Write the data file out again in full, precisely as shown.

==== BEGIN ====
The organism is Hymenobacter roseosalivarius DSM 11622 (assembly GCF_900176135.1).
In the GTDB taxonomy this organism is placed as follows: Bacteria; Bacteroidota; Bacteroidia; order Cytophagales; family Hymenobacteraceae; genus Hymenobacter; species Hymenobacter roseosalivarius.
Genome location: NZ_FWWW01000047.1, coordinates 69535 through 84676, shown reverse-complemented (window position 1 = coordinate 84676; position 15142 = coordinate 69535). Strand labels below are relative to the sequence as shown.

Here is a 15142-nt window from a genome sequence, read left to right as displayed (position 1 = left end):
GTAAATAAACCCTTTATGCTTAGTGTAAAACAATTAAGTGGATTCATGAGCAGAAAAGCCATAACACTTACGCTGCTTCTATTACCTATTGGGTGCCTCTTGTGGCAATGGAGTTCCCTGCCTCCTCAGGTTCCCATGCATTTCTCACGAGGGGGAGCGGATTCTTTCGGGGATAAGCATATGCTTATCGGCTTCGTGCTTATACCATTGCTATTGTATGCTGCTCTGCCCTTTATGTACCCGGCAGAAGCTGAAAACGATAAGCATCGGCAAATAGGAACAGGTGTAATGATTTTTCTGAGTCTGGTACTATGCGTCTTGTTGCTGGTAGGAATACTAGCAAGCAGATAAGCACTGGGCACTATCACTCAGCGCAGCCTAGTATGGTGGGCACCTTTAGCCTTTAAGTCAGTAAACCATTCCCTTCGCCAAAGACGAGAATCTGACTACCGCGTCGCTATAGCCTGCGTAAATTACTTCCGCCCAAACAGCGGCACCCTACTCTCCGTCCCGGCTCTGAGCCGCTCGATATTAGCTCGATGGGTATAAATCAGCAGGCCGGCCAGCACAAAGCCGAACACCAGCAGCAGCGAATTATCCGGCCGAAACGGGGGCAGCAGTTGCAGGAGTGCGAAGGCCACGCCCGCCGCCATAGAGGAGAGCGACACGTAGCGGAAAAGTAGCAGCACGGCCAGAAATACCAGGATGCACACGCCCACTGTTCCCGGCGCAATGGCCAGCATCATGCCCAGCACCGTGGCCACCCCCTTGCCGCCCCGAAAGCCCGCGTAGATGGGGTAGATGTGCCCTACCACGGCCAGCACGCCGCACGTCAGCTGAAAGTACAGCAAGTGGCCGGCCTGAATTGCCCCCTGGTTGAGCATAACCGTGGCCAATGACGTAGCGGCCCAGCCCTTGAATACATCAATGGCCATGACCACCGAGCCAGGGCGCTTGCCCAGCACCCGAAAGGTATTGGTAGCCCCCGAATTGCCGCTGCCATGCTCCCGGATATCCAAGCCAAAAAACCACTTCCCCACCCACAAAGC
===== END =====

The organism is Hymenobacter roseosalivarius DSM 11622 (assembly GCF_900176135.1).
In the GTDB taxonomy this organism is placed as follows: Bacteria; Bacteroidota; Bacteroidia; order Cytophagales; family Hymenobacteraceae; genus Hymenobacter; species Hymenobacter roseosalivarius.
Genome location: NZ_FWWW01000047.1, coordinates 69535 through 84676, shown reverse-complemented (window position 1 = coordinate 84676; position 15142 = coordinate 69535). Strand labels below are relative to the sequence as shown.

Here is a 15142-nt window from a genome sequence, read left to right as displayed (position 1 = left end):
GTAAATAAACCCTTTATGCTTAGTGTAAAACAATTAAGTGGATTCATGAGCAGAAAAGCCATAACACTTACGCTGCTTCTATTACCTATTGGGTGCCTCTTGTGGCAATGGAGTTCCCTGCCTCCTCAGGTTCCCATGCATTTCTCACGAGGGGGAGCGGATTCTTTCGGGGATAAGCATATGCTTATCGGCTTCGTGCTTATACCATTGCTATTGTATGCTGCTCTGCCCTTTATGTACCCGGCAGAAGCTGAAAACGATAAGCATCGGCAAATAGGAACAGGTGTAATGATTTTTCTGAGTCTGGTACTATGCGTCTTGTTGCTGGTAGGAATACTAGCAAGCAGATAAGCACTGGGCACTATCACTCAGCGCAGCCTAGTATGGTGGGCACCTTTAGCCTTTAAGTCAGTAAACCATTCCCTTCGCCAAAGACGAGAATCTGACTACCGCGTCGCTATAGCCTGCGTAAATTACTTCCGCCCAAACAGCGGCACCCTACTCTCCGTCCCGGCTCTGAGCCGCTCGATATTAGCTCGATGGGTATAAATCAGCAGGCCGGCCAGCACAAAGCCGAACACCAGCAGCAGCGAATTATCCGGCCGAAACGGGGGCAGCAGTTGCAGGAGTGCGAAGGCCACGCCCGCCGCCATAGAGGAGAGCGACACGTAGCGGAAAAGTAGCAGCACGGCCAGAAATACCAGGATGCACACGCCCACTGTTCCCGGCGCAATGGCCAGCATCATGCCCAGCACCGTGGCCACCCCCTTGCCGCCCCGAAAGCCCGCGTAGATGGGGTAGATGTGCCCTACCACGGCCAGCACGCCGCACGTCAGCTGAAAGTACAGCAAGTGGCCGGCCTGAATTGCCCCCTGGTTGAGCATAACCGTGGCCAATGACGTAGCGGCCCAGCCCTTGAATACATCAATGGCCATGACCACCGAGCCAGGGCGCTTGCCCAGCACCCGAAAGGTATTGGTAGCCCCCGAATTGCCGCTGCCATGCTCCCGGATATCCAAGCCAAAAAACCACTTCCCCACCCACAAAGC